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10 May 11

Turkish Health Sector Eyes Balkan Market

Turkey has emerged as a key health tourist destination for Balkan citizens unable to access, or pay for, medical treatment at home.

Altin Raxhimi Istanbul

"The treatment here is good," says 76-year-old Milena Stamatovic of her heart surgery at the Acibadem Maslak Hospital (Photo: Altin Raxhimi)

The main entrance hall of the Acibadem Maslak Hospital in Istanbul’s European quarter is crammed with relatives of Turkish pop singer Ibrahim Tatlises, who is being treated here for gunshot wounds, and security guards, anxious to keep the press at bay.

Oblivious to the hubbub on the floors below, 76-year-old Milena Stamatovic, a housewife from a village outside Belgrade, recovers following an operation on her heart.

Stamatovic is far from lonely here; she is just one of fourteen patients on the fourth floor ward who hail from Serbia.

Turkey has emerged as a key health tourist destination for many from the Balkans, as health service provision deteriorated following the collapse of communism and during the conflicts of the 1990s.

In turn, Turkish state-run and private hospitals have aggressively courted Balkan patients, particularly Istanbul, with its hundreds of private hospitals. This has been particularly true of countries that have strong cultural ties with Turkey, such as Albania, Kosovo and Macedonia.

The Turkish health ministry estimates around 58,000 international patients were treated in its hospitals in 2010 alone.
 
This influx of foreign patients has been matched with the rapid expansion of the private health sector over the past ten years. Today, a third of Turkey’s hospitals are privately run, says Rusen Yildirim, chairman of Turkey’s Health Tourism Business Council who has co-authored an as yet unpublished study on Turkish health tourism with the country’s health ministry.

“We have seen numbers double both from international patients, and those specifically from the Balkans”

Daniel Benevisti, Acibadem hospital group

Of those 58,000 international patients, the majority are German nationals. However, more than 1000 come from Balkan countries, according to figures from a few of the Istanbul-based hospital groups. Daniel Benevisti, a spokesman for the Acibadem hospital group, believes this trend will continue – particularly once the global economy recovers.

“We have seen numbers double both from international patients, and those specifically from the Balkans,” says Benevisti.

At her office not far from the Acibadem Maslak Hospital, Teuta Turku-Gocmen would agree with Benevisti, as she returns to her desk after seeing off a couple from Vushtrri, a northern Kosovan town, who have used her services for fertility treatment at the German Hospital of Istanbul.

Turku-Gocmen is a translator and referral agent for patients, who has been hired by the German Hospital to deal with ethnic Albanians from the Balkans. She acts as a referral service for Albanian-speakers who are unable, or unwilling, to undergo various medical procedures back home - about two dozen patients from Kosovo and Albania monthly.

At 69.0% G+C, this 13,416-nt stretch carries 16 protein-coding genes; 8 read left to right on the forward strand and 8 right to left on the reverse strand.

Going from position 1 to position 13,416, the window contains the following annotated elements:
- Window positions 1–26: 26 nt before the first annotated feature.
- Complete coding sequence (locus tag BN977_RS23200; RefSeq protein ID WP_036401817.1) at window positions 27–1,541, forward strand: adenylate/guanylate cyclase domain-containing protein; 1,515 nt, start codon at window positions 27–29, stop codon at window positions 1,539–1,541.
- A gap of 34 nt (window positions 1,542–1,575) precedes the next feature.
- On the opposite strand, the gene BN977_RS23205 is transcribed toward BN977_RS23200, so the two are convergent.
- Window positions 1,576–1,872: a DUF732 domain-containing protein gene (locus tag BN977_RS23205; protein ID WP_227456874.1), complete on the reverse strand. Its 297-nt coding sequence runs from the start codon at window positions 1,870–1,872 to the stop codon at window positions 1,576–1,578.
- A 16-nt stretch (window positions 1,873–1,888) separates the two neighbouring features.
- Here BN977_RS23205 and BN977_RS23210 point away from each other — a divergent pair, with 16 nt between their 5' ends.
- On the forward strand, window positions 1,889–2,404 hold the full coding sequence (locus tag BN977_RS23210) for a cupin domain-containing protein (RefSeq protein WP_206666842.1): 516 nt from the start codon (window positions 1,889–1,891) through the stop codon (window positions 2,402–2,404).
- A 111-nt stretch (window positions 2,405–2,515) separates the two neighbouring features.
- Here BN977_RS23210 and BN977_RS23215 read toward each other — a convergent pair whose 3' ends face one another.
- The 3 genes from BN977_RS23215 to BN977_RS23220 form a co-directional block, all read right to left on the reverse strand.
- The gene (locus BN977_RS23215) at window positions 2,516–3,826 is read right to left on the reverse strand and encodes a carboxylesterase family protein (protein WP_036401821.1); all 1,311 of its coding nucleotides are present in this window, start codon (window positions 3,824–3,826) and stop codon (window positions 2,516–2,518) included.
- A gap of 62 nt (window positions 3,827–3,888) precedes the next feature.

And booming health tourism in Turkey has spawned an industry of its own back in the Balkans.

In Albania’s capital Tirana, Albert and Ilirjana Zyfi, both aged 42, wait in a residential apartment building on one of the Albanian capital’s busiest streets. The Zyfis are anxious to hear if Sefak Onbasiouglu, an Istanbul-trained doctor, will advise them to pursue fertility treatment in Turkey, as they wish to have a second child now their son is a teenager.

Business opportunities

Onbasioglu, an Istanbul-based orthopaedist, set up the Tirana office in 2005 sensing a lucrative business opportunity in identifying and treating patients from Albania in Turkey for a host of problems, including prosthetic surgeries and fertility treatments.

He says he sends at least 30 patients there every month, including Istanbul’s private Medical Park hospital, for check-ups, medical operations and, a recent trend, plastic surgery. 

The Turkish health tourism industry is worth up to €140 million annually says Rusen Yildirim of the Health Tourism Business Council (Photo: Altin Raxhimi)

Ankara-born Attila Gursel, 42, says the same. Once employed as an architect by a Turkish developer in Tirana, Gursel soon turned his hand to sending patients to Turkey. Before giving up his referral work to concentrate on his regular day job as a manager for Turkish Airline in Tirana, he says he sent Albanian patients to Turkey “in their hundreds”.

The referral business that sprang up somewhat haphazardly with Gursel and others is now far more organised, with major health groups establishing agencies and front offices across the region.

Large Turkish hospital groups like Acibadem and Medical Park have established, or are in the process of setting up, front offices in Tirana and Skopje to refer patients from those countries to their hospital chains in Turkey.

Acibadem, Universal Hospital Group (UHG), which owns the German Hospital of Istanbul, and Medical Park are among the dozen or so groups that cater to international patients, making Turkey a regional hospital hub for the Middle East, Turkic republics of the former Soviet Union and the Balkans, as well as many from western Europe, notably among Turkish migrant communities there, says Rusen Yildirim, who heads the health sector group of the Turkish Foreign Economic Relations Board (DEIK), a lobbying group for Turkish businessmen.

Foreign nationals treated in Turkey*

2008    56,000
2009    72,000
2010    52,000 (analysts blame the dip in 2010 on the economic downturn)